Wednesday, May 26, 2004
Q Scott, I'd like to ask a question on a different subject. The New York Times says that the prison abuses have been much more widespread than acknowledged by this government -- 37 deaths of inmates. I want to know why the President doesn't give a worldwide order to all of our military prisons that we should abide by the Geneva Accords. And I have a follow-up.
MR. McCLELLAN: Well, first of all, the President made it very clear that the Geneva Conventions do apply in Iraq --
Q To all prisons? Guantanamo?
MR. McCLELLAN: -- we made that very clear. And in terms of Guantanamo Bay and the al Qaeda detainees there, we're talking about the threats that we face right now --
Q You call it a war. They're prisoners of war. Why do you make a distinction, which has led to so many abuses by not abiding by the rule of law.
MR. McCLELLAN: Well, I don't know, when you say "so many," what exactly you're referring to. General Taguba looked into the reports of abuses at Abu Ghraib and he talked about how it indicated that there were a small number of individuals involved in those incidents we saw in these appalling photos. And at the same time, the military is taking a comprehensive look at matters. They're looking to see if there is a bigger problem there just to make sure, and they'll continue to investigate this.
Q My follow-up is, how could he say Rumsfeld did a superb job, Sanchez did a fabulous job? You mean only the MPs are to blame for this horror?
MR. McCLELLAN: Again, there are ongoing investigations right now, Helen, and it's important that we show the world that when these kind of abuses come to light, that we take them seriously, we act by pursuing those responsible and bringing them to justice, and we act by making sure we put steps in place to prevent something like this from ever happening again. That's exactly what we are doing. And we want anyone who was involved in these kind of abuses to be brought to justice. And that's what the President expects.
Q Why don't you say the law applies to all the prisons run by the military?
MR. McCLELLAN: The President has made it very clear that the Geneva Conventions do apply in Iraq, and that when it comes to al Qaeda and the Taliban, that they should be treated humanely and consistent with the Geneva Accords.
Did scott just say taliban and al qaeda should be treated humanely and consistent with the geneva accords or am i reading the sentence incorrectly? what is the distinction exactly?
Q Scott, could I ask about the Amnesty report, which we talked about in the briefing earlier, and its contention that the U.S.-led war on terror has resulted in the worst attack on human rights and the rule of law in 50 years? Helen talked about Guantanamo and the decision not to apply the Geneva Accords there, but let me just specifically quote from the report. They blame this administration for "picking and choosing which bits of international law it will apply and where." What is your response to that?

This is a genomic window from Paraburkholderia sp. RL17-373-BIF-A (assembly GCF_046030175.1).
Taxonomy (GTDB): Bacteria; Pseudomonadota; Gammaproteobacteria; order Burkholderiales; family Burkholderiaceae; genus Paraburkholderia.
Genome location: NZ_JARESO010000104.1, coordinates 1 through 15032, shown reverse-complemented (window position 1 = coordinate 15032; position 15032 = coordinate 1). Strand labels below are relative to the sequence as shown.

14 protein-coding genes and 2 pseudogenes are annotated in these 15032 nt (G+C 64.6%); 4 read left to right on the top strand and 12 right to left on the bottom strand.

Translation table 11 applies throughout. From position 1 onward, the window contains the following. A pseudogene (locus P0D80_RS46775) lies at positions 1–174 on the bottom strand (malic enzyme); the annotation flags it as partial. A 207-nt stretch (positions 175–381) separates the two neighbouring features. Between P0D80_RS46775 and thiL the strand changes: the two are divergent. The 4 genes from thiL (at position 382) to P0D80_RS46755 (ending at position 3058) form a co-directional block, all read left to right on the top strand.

MR. McCLELLAN: Well, my response is that the war on terrorism has resulted in the liberation of 50 million people in Afghanistan and Iraq, and the protection of their rights. People in those countries did not have the kinds of protections that we're used to in the United States. And now they do. So the war on terror has helped protect human rights for some 50 million people.
Uh, is he serious? Afgahnistan is a mess. Taliban continue to regroup and fight, warlords have taken over their previous positions of power throughout the country, poppy farming has increased, and karzai's people only have control of a small swathe of the country. Meanwhile Iraqis hear rumors of torture for months and then see the pictures of it -- many say at least they knew what to expect from saddam and are starting to equate us with them -- i understand the need for spin, but sheesh.
Q So does that justify -- does that end, protecting those people, and obviously the American people, as well, justify the means of picking and choosing which bits of international law it will apply and where?
MR. McCLELLAN: Well, the President has been very clear in terms of applying international law to detainees -- if that's what you're referring to, which I suspect it is. He's made it very clear that whether or not the Geneva Conventions apply, that those detainees should be treated humanely. And you have to keep in mind that al Qaeda is not -- does not represent a nation. It is not a party to the Geneva Conventions. The United States is.
Q They're human beings, aren't they?
MR. McCLELLAN: And certainly Iraq was. And the Geneva Convention applies in the Iraq. And in terms of the al Qaeda and Taliban detainees at Guantanamo Bay, the President has made it very clear that he expects our military to treat them humanely and consistent with the Geneva Accords. But we also have to remember, as we're talking about today, that we are at war on terrorism, and that it's important to talk to these individuals and gather as much information as we can to try to prevent attacks from happening in the first place. These are individual at Guantanamo Bay who were involved, or want to help carry out attacks against the American people.
Q So why don't you charge them and try them?
MR. McCLELLAN: And these are dangerous people. And despite that, the President has made it clear that he expects our military to treat them humanely and consistent with the Geneva Accords.
Q They also, by the way, accuse the administration of, in effect, giving a green light to places like Uzbekistan and elsewhere to basically shield under the war on terror for some pretty awful human rights abuses.
MR. McCLELLAN: The United States of America is a leading advocate of protecting human rights, and we will continue to be.